Will Power, driving for IndyCar Team Penske, delivered a victory that spoke very strongly of his skill as a driver in a race which saw him overcome some of the most talented drivers in the sport, including one of America's most successful female drivers, Danica Patrick. Will, who hails from Toowoomba, started his racing career in a Datsun 1200 and in 1999 started racing a seven-year-old Swift Formula Ford. He worked his way up through various racing formats in Australia and then Europe and represented Australia in the now-defunct A1 Grand Prix series.

In 2007 he started his racing career in the US and in 2010 joined Penske as a full-time driver, winning five races, scoring a record eight pole positions and finishing second in the championship that year. Since then he has won a further 25 races, a championship and many close seconds in the championship. His driving skills are better known and recognised in the US than they are in Australia, but his achievements are undoubtedly ones that all Australians should be proud of.

The third driver who enjoyed success on the weekend of 26 and 27 May is—as a Tasmanian—one close to my heart. Eighteen-year-old Hobart driver Alex Peroni achieved a first place and a second place in the two Formula Renault Eurocup championship support races at the Monaco F1. I've spoken about Alex before and how this young driver demonstrates all that is required to be Australia's next Formula One driver, continuing the long, prestigious and extraordinarily gifted lineage of Australian talent in this arena. When I spoke to the Senate about Mr Peroni in 2016 I noted the unusual juxtaposition of him being one of the world's most promising drivers in Formula 4, as he was then, yet as a learner driver not being able to drive on Tasmanian roads without being accompanied by one of his parents or another fully licensed driver.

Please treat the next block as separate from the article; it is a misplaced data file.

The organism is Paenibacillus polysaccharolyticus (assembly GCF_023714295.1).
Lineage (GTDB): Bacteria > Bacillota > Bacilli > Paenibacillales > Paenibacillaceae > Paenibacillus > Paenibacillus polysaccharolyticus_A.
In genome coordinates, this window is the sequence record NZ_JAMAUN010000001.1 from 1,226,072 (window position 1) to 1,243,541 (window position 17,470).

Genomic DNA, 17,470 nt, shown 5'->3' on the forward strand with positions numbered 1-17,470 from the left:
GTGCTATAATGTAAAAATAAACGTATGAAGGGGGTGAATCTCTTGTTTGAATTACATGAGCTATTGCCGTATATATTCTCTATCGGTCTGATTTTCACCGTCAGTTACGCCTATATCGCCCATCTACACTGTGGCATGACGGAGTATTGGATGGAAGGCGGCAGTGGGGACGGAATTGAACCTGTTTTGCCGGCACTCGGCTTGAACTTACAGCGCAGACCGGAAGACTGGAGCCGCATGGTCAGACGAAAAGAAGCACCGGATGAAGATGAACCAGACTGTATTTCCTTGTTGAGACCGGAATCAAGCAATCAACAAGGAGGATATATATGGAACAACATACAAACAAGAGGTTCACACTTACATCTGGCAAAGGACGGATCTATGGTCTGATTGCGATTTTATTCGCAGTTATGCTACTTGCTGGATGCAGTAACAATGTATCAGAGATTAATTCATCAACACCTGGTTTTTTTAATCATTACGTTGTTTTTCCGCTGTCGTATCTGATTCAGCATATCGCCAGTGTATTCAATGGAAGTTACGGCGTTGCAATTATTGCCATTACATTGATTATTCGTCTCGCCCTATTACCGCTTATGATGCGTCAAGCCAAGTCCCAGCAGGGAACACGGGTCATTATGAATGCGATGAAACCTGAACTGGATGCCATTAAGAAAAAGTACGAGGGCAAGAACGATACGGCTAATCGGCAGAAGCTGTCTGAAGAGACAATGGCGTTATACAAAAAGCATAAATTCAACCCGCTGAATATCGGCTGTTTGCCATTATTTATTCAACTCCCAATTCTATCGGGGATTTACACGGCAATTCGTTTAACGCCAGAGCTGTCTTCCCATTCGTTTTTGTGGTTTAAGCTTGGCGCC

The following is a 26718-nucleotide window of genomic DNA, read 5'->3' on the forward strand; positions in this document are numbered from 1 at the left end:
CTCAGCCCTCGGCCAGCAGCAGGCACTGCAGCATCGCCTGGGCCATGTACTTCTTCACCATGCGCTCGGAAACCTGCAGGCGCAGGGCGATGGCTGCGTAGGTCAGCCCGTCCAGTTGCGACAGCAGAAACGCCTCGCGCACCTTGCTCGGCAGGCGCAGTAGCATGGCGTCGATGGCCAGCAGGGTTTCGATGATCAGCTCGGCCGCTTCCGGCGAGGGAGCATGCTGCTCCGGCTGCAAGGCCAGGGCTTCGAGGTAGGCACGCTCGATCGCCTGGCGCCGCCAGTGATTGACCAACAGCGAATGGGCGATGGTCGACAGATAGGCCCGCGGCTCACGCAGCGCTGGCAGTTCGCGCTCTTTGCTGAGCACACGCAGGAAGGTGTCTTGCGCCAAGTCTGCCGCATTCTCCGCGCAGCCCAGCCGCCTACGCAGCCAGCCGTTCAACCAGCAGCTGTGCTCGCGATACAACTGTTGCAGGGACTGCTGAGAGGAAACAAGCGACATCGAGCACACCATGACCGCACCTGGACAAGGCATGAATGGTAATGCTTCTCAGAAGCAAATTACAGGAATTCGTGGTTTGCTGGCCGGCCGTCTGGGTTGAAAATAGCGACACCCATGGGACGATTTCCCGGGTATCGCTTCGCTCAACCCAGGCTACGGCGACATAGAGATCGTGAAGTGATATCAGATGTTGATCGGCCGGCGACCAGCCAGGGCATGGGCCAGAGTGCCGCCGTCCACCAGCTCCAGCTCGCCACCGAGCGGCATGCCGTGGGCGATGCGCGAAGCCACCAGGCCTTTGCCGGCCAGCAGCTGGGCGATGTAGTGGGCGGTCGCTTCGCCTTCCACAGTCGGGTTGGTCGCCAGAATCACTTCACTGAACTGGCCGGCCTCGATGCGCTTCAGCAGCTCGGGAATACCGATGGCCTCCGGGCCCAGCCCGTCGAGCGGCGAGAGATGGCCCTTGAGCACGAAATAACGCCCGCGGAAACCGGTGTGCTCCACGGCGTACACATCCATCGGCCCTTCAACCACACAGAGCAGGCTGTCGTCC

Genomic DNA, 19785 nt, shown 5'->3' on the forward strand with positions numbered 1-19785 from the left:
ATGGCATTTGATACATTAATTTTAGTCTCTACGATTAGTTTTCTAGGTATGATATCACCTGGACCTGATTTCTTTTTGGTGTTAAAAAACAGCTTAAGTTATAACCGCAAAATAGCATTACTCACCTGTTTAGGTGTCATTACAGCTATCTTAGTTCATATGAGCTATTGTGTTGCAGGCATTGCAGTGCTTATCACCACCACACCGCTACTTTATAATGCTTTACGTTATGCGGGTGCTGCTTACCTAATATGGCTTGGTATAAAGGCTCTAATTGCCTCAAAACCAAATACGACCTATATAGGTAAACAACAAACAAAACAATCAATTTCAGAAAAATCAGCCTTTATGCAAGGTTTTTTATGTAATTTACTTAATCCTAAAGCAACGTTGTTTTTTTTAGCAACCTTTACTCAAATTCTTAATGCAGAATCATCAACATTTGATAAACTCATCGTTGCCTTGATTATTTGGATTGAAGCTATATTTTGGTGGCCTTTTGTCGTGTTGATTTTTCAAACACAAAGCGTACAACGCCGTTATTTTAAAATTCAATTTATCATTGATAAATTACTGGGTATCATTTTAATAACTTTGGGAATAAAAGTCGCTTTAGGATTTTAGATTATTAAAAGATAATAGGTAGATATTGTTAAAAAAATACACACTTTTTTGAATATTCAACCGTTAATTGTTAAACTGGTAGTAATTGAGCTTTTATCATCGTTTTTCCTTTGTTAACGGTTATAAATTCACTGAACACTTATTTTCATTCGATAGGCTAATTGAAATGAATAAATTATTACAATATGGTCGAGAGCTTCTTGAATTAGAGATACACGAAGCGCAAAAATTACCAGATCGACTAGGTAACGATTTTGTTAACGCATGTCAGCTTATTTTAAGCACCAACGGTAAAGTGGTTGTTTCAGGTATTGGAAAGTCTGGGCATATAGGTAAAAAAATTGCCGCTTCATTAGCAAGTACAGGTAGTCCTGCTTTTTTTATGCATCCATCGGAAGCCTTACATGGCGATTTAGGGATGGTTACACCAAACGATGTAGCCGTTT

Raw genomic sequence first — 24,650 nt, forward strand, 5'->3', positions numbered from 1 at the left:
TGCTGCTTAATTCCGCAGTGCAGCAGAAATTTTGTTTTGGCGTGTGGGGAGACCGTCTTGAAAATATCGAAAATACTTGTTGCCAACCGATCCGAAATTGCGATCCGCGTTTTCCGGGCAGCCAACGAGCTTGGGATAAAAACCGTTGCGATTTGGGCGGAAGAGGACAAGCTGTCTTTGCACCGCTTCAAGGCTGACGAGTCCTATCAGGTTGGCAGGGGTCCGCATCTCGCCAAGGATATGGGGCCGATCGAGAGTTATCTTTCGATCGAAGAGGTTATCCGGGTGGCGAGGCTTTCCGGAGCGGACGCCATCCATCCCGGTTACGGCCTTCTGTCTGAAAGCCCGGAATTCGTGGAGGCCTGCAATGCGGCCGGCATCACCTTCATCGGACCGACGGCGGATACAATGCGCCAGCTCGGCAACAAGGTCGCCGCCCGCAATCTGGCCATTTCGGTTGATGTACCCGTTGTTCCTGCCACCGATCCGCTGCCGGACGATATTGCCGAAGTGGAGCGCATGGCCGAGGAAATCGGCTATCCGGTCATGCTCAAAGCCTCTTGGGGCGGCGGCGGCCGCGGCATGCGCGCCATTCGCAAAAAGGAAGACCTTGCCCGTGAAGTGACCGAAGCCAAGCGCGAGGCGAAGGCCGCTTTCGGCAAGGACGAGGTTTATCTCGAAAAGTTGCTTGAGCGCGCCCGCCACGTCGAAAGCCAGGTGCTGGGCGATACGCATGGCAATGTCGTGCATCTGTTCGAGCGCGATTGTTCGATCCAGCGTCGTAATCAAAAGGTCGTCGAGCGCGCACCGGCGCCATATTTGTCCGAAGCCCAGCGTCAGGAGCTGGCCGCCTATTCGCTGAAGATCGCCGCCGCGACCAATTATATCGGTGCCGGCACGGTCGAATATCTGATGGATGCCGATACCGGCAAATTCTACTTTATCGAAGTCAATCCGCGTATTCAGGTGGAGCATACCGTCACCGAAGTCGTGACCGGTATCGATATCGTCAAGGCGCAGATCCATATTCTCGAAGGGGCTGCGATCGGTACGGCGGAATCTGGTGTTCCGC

In his win at Monaco last month Alex started from pole position and finished ahead of French rival Charles Milesi by 4.3 seconds. Whilst a short amount of time to us, 4.3 seconds is a significant margin by which to win in this sport, particularly at Monaco, and the biggest winning margin of the Eurocup races in 2018 so far. To go from his debut Eurocup season in 2017 to placing first in one of the most challenging circuits in motorsport in 2018 speaks to not only Alex's natural skill but also the fortitude and hard work which he puts into honing his talents.

What many do not fully appreciate is the personal financial challenge needed to make your way in motorsport at this level. Alex has had to raise his own funds to buy into his racing teams, to run his cars, to buy practice tyres, to travel and to live away from home. The costs of competing are immense. Alex's budget for 2018 was $600,000. He has an incredibly hardworking and selfless team supporting him in this regard—many from Tasmania—and some fantastic sponsors who have helped him get this far, including iconic Tasmanian bootmaker Blundstone and the Royal Automobile Club of Tasmania.

Many individual Tasmanians, including me, have also played a role, providing small donations to help Alex achieve his potential. Alex's personality makes it easier, though. He stays in contact with his team, builds strong relationships with the mechanics, the engineers, his teammates and his supporters, and entirely immerses himself in the processes that make him and his team such a success. I wish him well and will continue to do what I can to support him to ensure that his talent is fully developed and recognised.

The achievements of these three very different racers at very different stages of their careers, particularly what they achieved on this one weekend in late May, highlight how Australians with talent can compete and win on the world stage against the world's best. Congratulations to each of them.

Senate adjourned at 22:19